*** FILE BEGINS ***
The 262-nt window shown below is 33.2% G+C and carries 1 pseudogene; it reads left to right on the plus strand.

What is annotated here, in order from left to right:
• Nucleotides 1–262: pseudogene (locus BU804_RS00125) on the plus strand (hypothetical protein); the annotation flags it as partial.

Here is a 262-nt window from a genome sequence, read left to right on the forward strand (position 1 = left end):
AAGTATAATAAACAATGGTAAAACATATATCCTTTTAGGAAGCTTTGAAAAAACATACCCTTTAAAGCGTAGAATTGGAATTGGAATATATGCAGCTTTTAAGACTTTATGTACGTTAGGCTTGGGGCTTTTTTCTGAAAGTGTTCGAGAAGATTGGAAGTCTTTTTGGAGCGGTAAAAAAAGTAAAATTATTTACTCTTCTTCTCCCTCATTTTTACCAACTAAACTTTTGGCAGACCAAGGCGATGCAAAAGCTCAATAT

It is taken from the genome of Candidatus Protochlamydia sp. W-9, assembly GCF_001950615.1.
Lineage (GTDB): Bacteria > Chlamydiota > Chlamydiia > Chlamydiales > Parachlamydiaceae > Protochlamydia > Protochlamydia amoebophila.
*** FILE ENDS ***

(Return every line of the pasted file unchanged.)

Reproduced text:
The 262-nt window shown below is 33.2% G+C and carries 1 pseudogene; it reads left to right on the plus strand.

What is annotated here, in order from left to right:
• Nucleotides 1–262: pseudogene (locus BU804_RS00125) on the plus strand (hypothetical protein); the annotation flags it as partial.

Here is a 262-nt window from a genome sequence, read left to right on the forward strand (position 1 = left end):
AAGTATAATAAACAATGGTAAAACATATATCCTTTTAGGAAGCTTTGAAAAAACATACCCTTTAAAGCGTAGAATTGGAATTGGAATATATGCAGCTTTTAAGACTTTATGTACGTTAGGCTTGGGGCTTTTTTCTGAAAGTGTTCGAGAAGATTGGAAGTCTTTTTGGAGCGGTAAAAAAAGTAAAATTATTTACTCTTCTTCTCCCTCATTTTTACCAACTAAACTTTTGGCAGACCAAGGCGATGCAAAAGCTCAATAT

It is taken from the genome of Candidatus Protochlamydia sp. W-9, assembly GCF_001950615.1.
Lineage (GTDB): Bacteria > Chlamydiota > Chlamydiia > Chlamydiales > Parachlamydiaceae > Protochlamydia > Protochlamydia amoebophila.